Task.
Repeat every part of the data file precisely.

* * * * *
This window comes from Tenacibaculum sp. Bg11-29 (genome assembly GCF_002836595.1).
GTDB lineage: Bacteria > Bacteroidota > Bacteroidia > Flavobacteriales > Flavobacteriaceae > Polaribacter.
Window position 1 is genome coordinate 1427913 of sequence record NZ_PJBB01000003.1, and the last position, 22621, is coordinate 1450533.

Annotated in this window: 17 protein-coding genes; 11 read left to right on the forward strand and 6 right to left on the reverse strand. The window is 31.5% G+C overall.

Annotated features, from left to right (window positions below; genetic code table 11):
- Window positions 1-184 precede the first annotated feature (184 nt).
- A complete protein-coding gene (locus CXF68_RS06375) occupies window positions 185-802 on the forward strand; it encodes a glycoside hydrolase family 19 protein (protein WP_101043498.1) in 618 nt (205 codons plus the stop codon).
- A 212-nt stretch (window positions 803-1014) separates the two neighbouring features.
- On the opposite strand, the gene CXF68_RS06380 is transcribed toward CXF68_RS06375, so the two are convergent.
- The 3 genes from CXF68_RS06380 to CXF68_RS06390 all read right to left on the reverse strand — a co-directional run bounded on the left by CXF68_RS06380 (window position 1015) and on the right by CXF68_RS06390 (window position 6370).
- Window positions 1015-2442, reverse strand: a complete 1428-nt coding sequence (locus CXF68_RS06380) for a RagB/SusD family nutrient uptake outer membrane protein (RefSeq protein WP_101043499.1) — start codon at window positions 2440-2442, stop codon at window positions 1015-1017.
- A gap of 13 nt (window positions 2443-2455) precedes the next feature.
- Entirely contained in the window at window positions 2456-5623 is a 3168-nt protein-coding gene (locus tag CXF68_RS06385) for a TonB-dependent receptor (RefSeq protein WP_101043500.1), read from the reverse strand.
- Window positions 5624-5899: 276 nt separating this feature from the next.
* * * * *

This window comes from Tenacibaculum sp. Bg11-29 (genome assembly GCF_002836595.1).
GTDB lineage: Bacteria > Bacteroidota > Bacteroidia > Flavobacteriales > Flavobacteriaceae > Polaribacter.
Window position 1 is genome coordinate 1427913 of sequence record NZ_PJBB01000003.1, and the last position, 22621, is coordinate 1450533.

Annotated in this window: 17 protein-coding genes; 11 read left to right on the forward strand and 6 right to left on the reverse strand. The window is 31.5% G+C overall.

Annotated features, from left to right (window positions below; genetic code table 11):
- Window positions 1-184 precede the first annotated feature (184 nt).
- A complete protein-coding gene (locus CXF68_RS06375) occupies window positions 185-802 on the forward strand; it encodes a glycoside hydrolase family 19 protein (protein WP_101043498.1) in 618 nt (205 codons plus the stop codon).
- A 212-nt stretch (window positions 803-1014) separates the two neighbouring features.
- On the opposite strand, the gene CXF68_RS06380 is transcribed toward CXF68_RS06375, so the two are convergent.
- The 3 genes from CXF68_RS06380 to CXF68_RS06390 all read right to left on the reverse strand — a co-directional run bounded on the left by CXF68_RS06380 (window position 1015) and on the right by CXF68_RS06390 (window position 6370).
- Window positions 1015-2442, reverse strand: a complete 1428-nt coding sequence (locus CXF68_RS06380) for a RagB/SusD family nutrient uptake outer membrane protein (RefSeq protein WP_101043499.1) — start codon at window positions 2440-2442, stop codon at window positions 1015-1017.
- A gap of 13 nt (window positions 2443-2455) precedes the next feature.
- Entirely contained in the window at window positions 2456-5623 is a 3168-nt protein-coding gene (locus tag CXF68_RS06385) for a TonB-dependent receptor (RefSeq protein WP_101043500.1), read from the reverse strand.
- Window positions 5624-5899: 276 nt separating this feature from the next.